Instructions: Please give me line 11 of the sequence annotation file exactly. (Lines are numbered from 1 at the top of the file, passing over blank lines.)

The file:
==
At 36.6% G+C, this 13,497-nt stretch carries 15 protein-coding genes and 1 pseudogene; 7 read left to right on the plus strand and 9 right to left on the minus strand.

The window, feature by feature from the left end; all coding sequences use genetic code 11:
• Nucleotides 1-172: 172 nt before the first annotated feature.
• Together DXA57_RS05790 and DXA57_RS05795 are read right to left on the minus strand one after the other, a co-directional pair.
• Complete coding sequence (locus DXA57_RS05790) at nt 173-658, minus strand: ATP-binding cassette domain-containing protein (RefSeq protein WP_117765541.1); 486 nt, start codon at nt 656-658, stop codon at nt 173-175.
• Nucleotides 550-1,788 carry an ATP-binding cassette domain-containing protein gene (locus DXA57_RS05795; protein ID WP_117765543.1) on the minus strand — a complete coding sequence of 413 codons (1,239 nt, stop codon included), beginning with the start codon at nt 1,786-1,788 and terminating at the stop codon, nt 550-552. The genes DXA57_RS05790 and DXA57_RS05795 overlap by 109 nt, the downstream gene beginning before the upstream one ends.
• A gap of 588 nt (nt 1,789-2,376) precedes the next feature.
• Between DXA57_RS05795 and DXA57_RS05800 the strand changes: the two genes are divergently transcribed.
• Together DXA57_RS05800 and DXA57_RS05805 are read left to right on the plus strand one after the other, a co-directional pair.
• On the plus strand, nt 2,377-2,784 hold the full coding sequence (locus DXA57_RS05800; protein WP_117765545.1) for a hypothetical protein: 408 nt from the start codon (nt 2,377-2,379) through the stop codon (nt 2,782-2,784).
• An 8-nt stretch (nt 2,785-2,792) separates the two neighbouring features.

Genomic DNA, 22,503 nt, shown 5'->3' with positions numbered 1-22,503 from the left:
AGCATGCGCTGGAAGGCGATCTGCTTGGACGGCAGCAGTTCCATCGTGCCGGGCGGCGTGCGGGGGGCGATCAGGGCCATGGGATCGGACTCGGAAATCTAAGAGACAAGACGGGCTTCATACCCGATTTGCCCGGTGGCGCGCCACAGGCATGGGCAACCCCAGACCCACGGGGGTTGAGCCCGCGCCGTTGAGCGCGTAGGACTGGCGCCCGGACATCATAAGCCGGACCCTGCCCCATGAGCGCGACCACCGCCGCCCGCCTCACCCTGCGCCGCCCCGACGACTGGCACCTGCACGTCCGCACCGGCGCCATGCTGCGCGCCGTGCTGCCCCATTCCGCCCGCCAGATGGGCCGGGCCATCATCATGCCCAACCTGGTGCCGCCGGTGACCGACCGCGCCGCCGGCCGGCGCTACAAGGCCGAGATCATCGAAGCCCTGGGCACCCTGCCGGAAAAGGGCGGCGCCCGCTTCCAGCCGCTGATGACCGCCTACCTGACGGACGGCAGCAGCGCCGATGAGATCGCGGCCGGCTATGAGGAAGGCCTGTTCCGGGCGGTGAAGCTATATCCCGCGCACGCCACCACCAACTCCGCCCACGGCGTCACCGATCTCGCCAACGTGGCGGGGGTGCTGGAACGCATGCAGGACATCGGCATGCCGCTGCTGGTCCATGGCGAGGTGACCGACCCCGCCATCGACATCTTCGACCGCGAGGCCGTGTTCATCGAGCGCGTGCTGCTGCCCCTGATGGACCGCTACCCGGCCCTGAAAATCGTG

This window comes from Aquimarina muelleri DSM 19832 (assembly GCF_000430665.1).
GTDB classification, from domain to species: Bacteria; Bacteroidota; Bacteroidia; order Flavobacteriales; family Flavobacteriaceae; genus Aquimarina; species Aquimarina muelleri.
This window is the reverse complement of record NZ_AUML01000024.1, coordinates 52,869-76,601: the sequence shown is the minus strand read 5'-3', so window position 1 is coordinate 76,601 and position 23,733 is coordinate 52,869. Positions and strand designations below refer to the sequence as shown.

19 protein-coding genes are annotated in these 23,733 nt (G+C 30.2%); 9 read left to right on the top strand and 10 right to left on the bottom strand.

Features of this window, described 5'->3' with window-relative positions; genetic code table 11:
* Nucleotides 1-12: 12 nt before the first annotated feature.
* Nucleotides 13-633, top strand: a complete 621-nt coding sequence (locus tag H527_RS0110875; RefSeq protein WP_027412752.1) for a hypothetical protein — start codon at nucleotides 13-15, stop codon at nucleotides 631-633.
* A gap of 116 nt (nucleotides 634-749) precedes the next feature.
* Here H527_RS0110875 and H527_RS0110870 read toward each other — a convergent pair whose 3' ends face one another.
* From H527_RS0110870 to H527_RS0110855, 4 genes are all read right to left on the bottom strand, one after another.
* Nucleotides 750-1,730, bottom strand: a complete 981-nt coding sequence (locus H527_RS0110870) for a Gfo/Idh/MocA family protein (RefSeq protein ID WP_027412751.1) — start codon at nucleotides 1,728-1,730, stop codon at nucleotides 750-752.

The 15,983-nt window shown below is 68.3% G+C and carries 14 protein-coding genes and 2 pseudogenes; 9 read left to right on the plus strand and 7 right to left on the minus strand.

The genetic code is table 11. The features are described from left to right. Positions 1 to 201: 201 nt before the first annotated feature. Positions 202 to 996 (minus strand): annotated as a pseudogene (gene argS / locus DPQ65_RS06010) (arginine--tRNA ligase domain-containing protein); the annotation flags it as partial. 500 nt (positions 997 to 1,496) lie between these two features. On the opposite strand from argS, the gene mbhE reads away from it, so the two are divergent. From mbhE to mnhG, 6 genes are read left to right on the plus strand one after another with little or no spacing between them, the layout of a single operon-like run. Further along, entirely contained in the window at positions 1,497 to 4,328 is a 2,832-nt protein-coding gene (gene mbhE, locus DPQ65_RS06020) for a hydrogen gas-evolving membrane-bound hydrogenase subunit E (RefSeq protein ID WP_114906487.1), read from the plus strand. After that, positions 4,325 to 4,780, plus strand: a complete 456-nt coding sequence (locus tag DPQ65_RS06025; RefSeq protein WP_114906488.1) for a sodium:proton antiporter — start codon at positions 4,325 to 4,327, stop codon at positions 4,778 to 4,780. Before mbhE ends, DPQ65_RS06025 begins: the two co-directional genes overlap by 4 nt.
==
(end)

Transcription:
• An 8-nt stretch (nt 2,785-2,792) separates the two neighbouring features.